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Entropy Estimation of Network Traffic Flow Data

Mitsunori Ogihara

University of Rochester

Thursday, April 26, 2007
Talk: 11:00 am - 12:00 pm
3105 Engineering

Host: Eric Torng


Analysis of network traffic flow data is a subject of growing importance. It offers many interesting challenges partly because network traffic data are large in size and they rapidly come and go. Research in this arena is expected to make a significant impact not only on network monitoring and protection against attack but also on other domains with a high volume of data traffic. Space- and time-efficient algorithms have been proposed to solve a variety of problems such as iceberg queries and frequency moments. This talk is concerned with the problem of estimating entropy. The use of entropy has been recently suggested in the networking community to solve such problems as anomaly detection. Using a result from communication complexity, it can be argued that both approximation and randomness will be required for efficiently estimating the entropy. Two algorithms for this problem will be presented. The first one uses the idea of the celebrated frequency-moment-estimation algorithm of Alon, Mathias, and Szegedy. The second one combines the first one with the Elephant/Ant approach of Estan and Varghese. An empirical comparison of these algorithms against some standard approaches has been made using some real network data sets.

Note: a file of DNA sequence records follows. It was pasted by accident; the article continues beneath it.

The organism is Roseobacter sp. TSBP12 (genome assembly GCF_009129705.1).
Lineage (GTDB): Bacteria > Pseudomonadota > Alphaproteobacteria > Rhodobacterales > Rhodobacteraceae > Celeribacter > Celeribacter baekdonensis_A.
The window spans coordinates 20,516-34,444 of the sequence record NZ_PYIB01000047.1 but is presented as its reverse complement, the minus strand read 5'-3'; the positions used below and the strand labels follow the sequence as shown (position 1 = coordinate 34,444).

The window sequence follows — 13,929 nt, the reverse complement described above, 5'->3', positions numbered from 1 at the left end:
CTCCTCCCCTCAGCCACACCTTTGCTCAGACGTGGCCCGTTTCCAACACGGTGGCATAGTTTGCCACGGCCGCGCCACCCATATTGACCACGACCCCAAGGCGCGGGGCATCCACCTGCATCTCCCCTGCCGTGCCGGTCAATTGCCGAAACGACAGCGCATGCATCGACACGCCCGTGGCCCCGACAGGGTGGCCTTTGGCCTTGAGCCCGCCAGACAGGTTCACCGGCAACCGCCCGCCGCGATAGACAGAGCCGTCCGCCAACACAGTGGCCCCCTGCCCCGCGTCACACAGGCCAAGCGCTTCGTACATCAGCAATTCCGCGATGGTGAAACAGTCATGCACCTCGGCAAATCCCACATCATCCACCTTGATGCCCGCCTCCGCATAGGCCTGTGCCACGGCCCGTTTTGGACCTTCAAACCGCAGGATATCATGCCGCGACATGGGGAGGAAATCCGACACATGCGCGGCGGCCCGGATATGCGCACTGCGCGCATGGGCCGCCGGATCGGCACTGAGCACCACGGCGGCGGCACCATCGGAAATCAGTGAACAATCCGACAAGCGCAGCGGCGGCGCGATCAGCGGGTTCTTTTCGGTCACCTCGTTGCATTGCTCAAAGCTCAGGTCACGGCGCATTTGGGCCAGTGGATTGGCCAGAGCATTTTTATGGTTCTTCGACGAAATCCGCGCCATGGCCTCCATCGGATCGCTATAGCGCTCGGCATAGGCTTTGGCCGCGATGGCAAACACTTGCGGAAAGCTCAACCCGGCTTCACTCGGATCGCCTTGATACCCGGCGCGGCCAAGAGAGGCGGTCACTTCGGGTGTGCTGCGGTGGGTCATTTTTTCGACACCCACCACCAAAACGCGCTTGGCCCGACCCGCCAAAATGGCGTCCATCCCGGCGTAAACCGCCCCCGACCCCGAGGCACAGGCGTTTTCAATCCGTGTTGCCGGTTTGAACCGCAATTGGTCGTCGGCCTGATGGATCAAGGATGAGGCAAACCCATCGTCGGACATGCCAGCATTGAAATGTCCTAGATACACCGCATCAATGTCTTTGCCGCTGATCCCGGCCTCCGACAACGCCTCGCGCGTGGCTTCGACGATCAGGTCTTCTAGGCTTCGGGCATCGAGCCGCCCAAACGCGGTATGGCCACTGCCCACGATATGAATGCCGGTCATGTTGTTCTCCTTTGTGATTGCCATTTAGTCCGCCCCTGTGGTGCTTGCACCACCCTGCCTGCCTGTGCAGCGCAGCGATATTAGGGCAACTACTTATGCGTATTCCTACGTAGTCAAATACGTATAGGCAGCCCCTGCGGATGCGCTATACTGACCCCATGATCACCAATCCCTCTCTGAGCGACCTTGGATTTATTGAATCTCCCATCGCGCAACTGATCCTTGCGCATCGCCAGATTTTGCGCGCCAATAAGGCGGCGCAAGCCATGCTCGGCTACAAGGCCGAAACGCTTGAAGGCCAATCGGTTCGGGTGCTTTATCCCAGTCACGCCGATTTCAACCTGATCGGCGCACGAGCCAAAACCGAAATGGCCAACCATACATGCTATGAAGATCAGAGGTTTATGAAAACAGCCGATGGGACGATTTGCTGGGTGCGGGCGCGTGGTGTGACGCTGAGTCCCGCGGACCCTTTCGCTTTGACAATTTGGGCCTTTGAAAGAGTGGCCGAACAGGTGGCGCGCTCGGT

If time permits, the talk will cover another, fun topic: music information retrieval. Many people listen to music through computers and portable digital music players. The digital music collection of such a listener can be very large and cover many genres and styles, and so it can be cumbersome to classify, organize, and retrieve music in it. One of the ultimate goals of music information retrieval is to develop efficient algorithms for these tasks by learning from data. This talk will present some recent advances in the area, including the use of wavelet coefficient histograms for genre classification from audio data, detecting emotion aroused in listeners, and semi-supervised learning of artist groups using features from audio and lyrics data.
This is joint work with Ashwin Lall, Qi Li, Tao Li, Vyas Sekar, Jun Xu, and Hui Zhang.